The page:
Now Erdoğan faces two significant challenges in his future political career. If he runs as the presidential candidate, his chances of winning the two-round election run on a razor-thin edge of a little over 50 percent. It is a possibility that the opposition may join forces to defeat him in the second round, and this loss will be a big blow to his political career. Considering that the presidential election will come some three months after the local elections to be held in March, the ruling party will most likely lose some points in the local elections, as happened in the local elections of 2009, when the AK Party dropped some 8 percent from the 2007 national elections. Therefore, Erdoğan will be running the presidential campaign amid a legitimacy debate over the popularity of his party and himself.
The other challenge comes from the “swap formula” that he will probably agree to, yielding the chairmanship of the AK Party position to Gül if Erdoğan wants to become president. Gül, helped by the disgruntled heavyweights who will be forced to exit politics due to the three term rule within the party, can easily shape the party and the composition of deputies ahead of the 2015 national elections in his image by sidelining foot soldiers loyal to Erdoğan.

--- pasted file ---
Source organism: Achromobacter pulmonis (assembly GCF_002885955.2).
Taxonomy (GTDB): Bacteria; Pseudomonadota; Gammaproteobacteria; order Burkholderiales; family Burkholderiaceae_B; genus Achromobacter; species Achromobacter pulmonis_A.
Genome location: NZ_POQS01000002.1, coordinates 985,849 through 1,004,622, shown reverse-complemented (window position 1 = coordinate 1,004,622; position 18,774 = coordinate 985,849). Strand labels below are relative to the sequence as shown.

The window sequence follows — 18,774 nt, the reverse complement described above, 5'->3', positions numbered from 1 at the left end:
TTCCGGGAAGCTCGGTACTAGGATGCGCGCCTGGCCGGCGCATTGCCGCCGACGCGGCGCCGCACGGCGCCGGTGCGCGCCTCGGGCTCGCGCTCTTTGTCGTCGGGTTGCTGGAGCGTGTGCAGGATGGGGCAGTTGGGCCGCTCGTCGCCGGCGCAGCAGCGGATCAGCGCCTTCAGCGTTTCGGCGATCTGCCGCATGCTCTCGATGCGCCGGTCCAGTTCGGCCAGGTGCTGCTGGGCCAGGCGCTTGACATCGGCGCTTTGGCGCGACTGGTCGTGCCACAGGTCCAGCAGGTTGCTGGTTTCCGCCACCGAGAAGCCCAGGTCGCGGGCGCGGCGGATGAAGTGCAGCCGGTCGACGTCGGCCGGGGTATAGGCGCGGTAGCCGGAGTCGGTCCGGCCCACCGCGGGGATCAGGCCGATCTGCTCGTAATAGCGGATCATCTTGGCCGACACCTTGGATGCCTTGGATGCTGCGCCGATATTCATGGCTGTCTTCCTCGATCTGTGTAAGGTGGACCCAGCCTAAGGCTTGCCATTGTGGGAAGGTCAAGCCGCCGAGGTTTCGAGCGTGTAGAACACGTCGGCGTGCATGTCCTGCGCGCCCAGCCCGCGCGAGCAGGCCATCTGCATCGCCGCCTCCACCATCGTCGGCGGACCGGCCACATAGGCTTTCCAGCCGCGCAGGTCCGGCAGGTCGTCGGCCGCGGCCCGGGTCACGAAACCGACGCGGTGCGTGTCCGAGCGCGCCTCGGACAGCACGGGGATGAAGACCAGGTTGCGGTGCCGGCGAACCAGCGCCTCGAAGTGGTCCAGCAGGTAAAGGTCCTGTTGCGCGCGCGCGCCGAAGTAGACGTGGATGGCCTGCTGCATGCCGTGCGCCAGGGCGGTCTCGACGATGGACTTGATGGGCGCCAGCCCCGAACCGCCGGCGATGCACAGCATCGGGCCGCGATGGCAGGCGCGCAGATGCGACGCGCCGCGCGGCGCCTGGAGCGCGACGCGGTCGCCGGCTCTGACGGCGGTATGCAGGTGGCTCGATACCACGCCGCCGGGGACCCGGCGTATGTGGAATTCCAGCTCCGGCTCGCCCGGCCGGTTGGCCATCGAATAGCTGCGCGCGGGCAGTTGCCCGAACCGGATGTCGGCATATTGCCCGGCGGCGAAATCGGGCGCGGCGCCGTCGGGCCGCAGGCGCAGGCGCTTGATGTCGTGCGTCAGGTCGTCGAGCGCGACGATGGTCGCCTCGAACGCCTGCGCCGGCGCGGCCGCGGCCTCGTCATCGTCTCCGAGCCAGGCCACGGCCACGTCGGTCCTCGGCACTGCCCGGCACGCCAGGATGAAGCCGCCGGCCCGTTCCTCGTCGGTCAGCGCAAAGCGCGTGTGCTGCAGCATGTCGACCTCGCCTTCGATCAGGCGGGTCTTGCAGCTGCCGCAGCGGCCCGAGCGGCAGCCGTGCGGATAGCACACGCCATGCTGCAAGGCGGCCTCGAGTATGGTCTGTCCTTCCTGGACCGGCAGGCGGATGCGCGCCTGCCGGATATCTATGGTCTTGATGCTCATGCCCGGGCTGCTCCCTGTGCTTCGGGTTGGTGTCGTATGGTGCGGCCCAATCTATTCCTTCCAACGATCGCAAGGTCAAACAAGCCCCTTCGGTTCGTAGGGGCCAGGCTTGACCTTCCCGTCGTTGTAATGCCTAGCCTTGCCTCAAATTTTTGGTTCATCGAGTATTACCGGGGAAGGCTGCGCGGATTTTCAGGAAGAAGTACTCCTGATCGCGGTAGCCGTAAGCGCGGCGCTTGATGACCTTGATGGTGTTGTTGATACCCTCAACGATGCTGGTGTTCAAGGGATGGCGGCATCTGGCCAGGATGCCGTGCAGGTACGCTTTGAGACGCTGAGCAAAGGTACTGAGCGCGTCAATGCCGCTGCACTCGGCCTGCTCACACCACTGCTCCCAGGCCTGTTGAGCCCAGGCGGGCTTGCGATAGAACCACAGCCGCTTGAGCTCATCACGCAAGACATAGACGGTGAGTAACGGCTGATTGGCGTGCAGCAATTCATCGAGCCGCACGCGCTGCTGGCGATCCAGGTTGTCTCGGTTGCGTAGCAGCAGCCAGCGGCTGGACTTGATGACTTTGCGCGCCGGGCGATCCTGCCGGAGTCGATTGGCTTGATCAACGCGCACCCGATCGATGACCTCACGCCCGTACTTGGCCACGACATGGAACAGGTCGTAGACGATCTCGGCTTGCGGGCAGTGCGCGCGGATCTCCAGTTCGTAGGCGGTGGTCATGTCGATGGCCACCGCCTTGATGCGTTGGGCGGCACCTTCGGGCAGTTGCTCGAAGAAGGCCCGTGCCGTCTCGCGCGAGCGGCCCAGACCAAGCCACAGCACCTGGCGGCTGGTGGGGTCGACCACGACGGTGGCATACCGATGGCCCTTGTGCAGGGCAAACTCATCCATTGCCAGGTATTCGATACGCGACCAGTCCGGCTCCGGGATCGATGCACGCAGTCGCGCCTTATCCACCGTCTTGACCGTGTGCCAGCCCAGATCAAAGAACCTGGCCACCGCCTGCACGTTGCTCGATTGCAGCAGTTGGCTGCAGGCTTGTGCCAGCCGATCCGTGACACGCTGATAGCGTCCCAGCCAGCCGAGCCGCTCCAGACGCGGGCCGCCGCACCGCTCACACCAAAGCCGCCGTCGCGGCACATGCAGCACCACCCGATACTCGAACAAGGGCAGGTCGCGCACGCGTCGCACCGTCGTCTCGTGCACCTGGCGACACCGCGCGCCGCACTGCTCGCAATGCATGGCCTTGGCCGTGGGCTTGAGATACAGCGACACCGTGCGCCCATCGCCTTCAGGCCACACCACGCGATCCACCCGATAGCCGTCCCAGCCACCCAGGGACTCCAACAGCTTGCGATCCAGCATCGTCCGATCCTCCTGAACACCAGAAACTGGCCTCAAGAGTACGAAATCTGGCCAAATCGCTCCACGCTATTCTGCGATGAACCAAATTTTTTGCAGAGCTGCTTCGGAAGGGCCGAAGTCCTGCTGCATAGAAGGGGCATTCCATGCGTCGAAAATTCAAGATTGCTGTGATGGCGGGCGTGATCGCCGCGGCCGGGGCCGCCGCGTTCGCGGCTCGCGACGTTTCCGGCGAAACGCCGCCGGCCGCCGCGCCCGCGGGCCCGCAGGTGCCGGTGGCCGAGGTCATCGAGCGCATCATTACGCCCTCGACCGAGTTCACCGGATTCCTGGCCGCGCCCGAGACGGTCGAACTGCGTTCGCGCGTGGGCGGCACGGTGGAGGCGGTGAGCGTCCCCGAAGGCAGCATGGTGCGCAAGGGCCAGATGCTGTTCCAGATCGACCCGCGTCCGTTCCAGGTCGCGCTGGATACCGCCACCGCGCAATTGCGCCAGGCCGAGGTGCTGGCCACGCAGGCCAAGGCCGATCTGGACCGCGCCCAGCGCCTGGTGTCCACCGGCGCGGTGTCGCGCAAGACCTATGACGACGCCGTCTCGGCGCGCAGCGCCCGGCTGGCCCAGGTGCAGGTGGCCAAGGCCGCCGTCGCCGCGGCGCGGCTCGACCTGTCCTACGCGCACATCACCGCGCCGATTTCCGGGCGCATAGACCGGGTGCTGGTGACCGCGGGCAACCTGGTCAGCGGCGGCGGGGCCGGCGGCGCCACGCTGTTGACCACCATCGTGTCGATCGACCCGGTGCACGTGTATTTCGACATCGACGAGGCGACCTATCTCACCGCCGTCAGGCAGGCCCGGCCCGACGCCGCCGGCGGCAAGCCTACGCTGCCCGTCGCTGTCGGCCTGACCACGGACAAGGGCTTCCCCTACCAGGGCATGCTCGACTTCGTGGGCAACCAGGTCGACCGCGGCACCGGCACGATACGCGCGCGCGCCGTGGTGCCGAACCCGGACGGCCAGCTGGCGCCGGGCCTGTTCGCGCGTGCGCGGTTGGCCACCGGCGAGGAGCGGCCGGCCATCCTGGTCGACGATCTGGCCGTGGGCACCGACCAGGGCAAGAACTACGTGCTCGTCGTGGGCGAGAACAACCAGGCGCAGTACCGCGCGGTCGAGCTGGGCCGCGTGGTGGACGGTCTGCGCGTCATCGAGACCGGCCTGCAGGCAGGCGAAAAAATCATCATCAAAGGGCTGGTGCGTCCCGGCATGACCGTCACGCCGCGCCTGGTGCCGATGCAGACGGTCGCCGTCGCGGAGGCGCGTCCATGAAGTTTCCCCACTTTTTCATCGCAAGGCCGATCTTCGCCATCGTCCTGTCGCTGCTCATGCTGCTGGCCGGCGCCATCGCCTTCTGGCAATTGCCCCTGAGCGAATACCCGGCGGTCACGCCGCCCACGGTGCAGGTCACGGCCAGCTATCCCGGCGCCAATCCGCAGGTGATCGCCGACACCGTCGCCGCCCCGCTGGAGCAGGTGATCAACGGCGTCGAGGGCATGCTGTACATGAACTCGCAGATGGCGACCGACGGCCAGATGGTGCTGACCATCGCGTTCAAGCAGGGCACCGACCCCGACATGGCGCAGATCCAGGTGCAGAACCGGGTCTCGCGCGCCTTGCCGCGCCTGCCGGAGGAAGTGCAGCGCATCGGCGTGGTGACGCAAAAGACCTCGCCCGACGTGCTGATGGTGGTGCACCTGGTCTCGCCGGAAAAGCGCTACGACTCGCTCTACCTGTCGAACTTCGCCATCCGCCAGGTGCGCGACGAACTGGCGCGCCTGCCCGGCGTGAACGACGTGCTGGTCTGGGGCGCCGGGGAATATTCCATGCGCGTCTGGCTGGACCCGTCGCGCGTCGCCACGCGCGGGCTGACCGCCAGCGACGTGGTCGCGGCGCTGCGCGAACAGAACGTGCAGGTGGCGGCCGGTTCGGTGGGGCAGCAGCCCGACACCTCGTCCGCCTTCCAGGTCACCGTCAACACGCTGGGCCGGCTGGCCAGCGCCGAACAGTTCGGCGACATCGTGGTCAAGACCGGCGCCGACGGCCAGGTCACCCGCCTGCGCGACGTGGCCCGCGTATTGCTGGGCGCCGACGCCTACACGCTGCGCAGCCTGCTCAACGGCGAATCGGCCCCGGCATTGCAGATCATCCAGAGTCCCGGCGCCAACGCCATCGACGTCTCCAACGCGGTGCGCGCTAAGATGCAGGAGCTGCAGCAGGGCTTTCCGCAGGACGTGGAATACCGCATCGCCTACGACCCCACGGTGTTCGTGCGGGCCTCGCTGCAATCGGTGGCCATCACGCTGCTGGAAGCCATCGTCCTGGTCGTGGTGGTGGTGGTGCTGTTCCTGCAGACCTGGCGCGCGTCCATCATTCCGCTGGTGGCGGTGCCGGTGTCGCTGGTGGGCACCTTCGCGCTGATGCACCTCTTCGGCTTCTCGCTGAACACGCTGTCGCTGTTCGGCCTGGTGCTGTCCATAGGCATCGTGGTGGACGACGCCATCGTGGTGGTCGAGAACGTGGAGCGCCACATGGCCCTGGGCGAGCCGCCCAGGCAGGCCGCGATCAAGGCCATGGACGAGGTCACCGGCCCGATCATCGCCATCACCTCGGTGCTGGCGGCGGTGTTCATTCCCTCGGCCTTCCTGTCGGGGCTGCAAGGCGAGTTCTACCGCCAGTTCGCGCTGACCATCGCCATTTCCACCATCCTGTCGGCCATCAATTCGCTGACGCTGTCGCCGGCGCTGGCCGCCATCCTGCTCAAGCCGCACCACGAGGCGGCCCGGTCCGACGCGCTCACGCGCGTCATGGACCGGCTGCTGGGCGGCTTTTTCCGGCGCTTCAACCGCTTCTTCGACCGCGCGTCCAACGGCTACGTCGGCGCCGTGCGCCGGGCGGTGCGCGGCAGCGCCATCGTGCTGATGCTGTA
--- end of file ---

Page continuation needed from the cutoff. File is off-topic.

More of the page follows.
The prime minister’s position is always stronger than the presidential post under the existing rules of the country’s governance because it is the prime minister who controls the finances and legislative agenda, the two most important tools to command respect in Turkey. To eliminate this risk, Erdoğan may call for snap elections, moving the 2015 national elections’ date forward to 2014 so that he will be in a position to control the nominees’ tickets in the parliamentary election while running the presidential campaign.
At this juncture, Gül’s moderate style of rule certainly appeals to international partners. He may also help rebuild a national consensus by reducing tension and polarization in Turkish society. Gül projects a risk-averse character while Erdoğan lives by a “no risk, no gain” philosophy which gave him the edge in the past. Erdoğan’s brinkmanship policy helped him achieve victory against the once-powerful military. He did not blink at the threat of blackmail that an exclusive business club leveled against him using front line media companies to run a smear campaign against his party. He pushed them back into the corner.
This time Erdoğan’s situation feels different, however. He has alienated the broad coalition that strongly supported him during troubled times, and his party is showing signs of fractures. The regional outlook and Turkey’s relations with allies and neighbors were not as bad in the past as they are now. The risks Erdoğan is taking are simply too big. He is in danger of gambling the future of this country away, and many people, including his own deputies, can see this.